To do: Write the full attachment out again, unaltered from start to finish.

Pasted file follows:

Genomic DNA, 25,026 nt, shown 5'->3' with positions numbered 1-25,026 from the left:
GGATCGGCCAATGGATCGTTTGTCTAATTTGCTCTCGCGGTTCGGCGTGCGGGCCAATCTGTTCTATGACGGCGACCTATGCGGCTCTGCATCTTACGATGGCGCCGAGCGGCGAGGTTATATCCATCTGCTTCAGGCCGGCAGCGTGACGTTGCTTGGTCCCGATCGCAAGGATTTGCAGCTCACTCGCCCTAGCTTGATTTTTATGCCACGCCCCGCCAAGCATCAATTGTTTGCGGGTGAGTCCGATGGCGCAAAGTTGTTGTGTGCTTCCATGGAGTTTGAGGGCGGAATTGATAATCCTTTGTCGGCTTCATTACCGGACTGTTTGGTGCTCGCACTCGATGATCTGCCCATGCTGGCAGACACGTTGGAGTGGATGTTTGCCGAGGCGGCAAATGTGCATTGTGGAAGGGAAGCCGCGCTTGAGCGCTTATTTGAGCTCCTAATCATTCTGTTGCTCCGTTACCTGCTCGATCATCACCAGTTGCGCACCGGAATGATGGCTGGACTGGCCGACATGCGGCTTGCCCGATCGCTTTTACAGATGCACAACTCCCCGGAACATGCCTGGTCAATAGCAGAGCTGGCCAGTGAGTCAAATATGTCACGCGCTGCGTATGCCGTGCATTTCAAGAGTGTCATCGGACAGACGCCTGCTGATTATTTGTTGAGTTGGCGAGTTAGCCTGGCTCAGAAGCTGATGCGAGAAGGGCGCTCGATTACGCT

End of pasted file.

Genomic DNA, 25,026 nt, shown 5'->3' with positions numbered 1-25,026 from the left:
GGATCGGCCAATGGATCGTTTGTCTAATTTGCTCTCGCGGTTCGGCGTGCGGGCCAATCTGTTCTATGACGGCGACCTATGCGGCTCTGCATCTTACGATGGCGCCGAGCGGCGAGGTTATATCCATCTGCTTCAGGCCGGCAGCGTGACGTTGCTTGGTCCCGATCGCAAGGATTTGCAGCTCACTCGCCCTAGCTTGATTTTTATGCCACGCCCCGCCAAGCATCAATTGTTTGCGGGTGAGTCCGATGGCGCAAAGTTGTTGTGTGCTTCCATGGAGTTTGAGGGCGGAATTGATAATCCTTTGTCGGCTTCATTACCGGACTGTTTGGTGCTCGCACTCGATGATCTGCCCATGCTGGCAGACACGTTGGAGTGGATGTTTGCCGAGGCGGCAAATGTGCATTGTGGAAGGGAAGCCGCGCTTGAGCGCTTATTTGAGCTCCTAATCATTCTGTTGCTCCGTTACCTGCTCGATCATCACCAGTTGCGCACCGGAATGATGGCTGGACTGGCCGACATGCGGCTTGCCCGATCGCTTTTACAGATGCACAACTCCCCGGAACATGCCTGGTCAATAGCAGAGCTGGCCAGTGAGTCAAATATGTCACGCGCTGCGTATGCCGTGCATTTCAAGAGTGTCATCGGACAGACGCCTGCTGATTATTTGTTGAGTTGGCGAGTTAGCCTGGCTCAGAAGCTGATGCGAGAAGGGCGCTCGATTACGCT